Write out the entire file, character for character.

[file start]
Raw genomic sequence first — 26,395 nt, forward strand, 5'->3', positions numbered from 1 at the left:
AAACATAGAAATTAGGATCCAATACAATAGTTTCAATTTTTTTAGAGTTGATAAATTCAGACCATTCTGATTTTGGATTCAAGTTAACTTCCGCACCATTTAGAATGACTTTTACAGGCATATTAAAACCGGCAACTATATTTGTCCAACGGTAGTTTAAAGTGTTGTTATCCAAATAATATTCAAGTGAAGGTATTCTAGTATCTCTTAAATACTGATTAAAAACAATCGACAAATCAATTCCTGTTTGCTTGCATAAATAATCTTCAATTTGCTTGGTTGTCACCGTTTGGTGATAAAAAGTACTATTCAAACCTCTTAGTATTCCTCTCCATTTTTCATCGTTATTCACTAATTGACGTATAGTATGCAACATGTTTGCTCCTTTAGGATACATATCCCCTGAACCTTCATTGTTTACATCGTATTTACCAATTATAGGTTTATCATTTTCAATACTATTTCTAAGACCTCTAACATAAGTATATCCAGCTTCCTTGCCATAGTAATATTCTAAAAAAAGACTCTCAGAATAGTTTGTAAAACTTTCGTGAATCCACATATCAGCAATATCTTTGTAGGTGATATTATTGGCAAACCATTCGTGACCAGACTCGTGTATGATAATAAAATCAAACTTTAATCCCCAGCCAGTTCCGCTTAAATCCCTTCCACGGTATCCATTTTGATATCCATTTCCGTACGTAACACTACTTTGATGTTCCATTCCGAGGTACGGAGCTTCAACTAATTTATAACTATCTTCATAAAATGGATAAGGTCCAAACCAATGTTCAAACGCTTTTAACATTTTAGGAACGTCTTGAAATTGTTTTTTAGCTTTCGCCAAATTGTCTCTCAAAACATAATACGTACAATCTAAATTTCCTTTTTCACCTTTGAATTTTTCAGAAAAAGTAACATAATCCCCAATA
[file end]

Raw genomic sequence first — 26,395 nt, forward strand, 5'->3', positions numbered from 1 at the left:
AAACATAGAAATTAGGATCCAATACAATAGTTTCAATTTTTTTAGAGTTGATAAATTCAGACCATTCTGATTTTGGATTCAAGTTAACTTCCGCACCATTTAGAATGACTTTTACAGGCATATTAAAACCGGCAACTATATTTGTCCAACGGTAGTTTAAAGTGTTGTTATCCAAATAATATTCAAGTGAAGGTATTCTAGTATCTCTTAAATACTGATTAAAAACAATCGACAAATCAATTCCTGTTTGCTTGCATAAATAATCTTCAATTTGCTTGGTTGTCACCGTTTGGTGATAAAAAGTACTATTCAAACCTCTTAGTATTCCTCTCCATTTTTCATCGTTATTCACTAATTGACGTATAGTATGCAACATGTTTGCTCCTTTAGGATACATATCCCCTGAACCTTCATTGTTTACATCGTATTTACCAATTATAGGTTTATCATTTTCAATACTATTTCTAAGACCTCTAACATAAGTATATCCAGCTTCCTTGCCATAGTAATATTCTAAAAAAAGACTCTCAGAATAGTTTGTAAAACTTTCGTGAATCCACATATCAGCAATATCTTTGTAGGTGATATTATTGGCAAACCATTCGTGACCAGACTCGTGTATGATAATAAAATCAAACTTTAATCCCCAGCCAGTTCCGCTTAAATCCCTTCCACGGTATCCATTTTGATATCCATTTCCGTACGTAACACTACTTTGATGTTCCATTCCGAGGTACGGAGCTTCAACTAATTTATAACTATCTTCATAAAATGGATAAGGTCCAAACCAATGTTCAAACGCTTTTAACATTTTAGGAACGTCTTGAAATTGTTTTTTAGCTTTCGCCAAATTGTCTCTCAAAACATAATACGTACAATCTAAATTTCCTTTTTCACCTTTGAATTTTTCAGAAAAAGTAACATAATCCCCAATA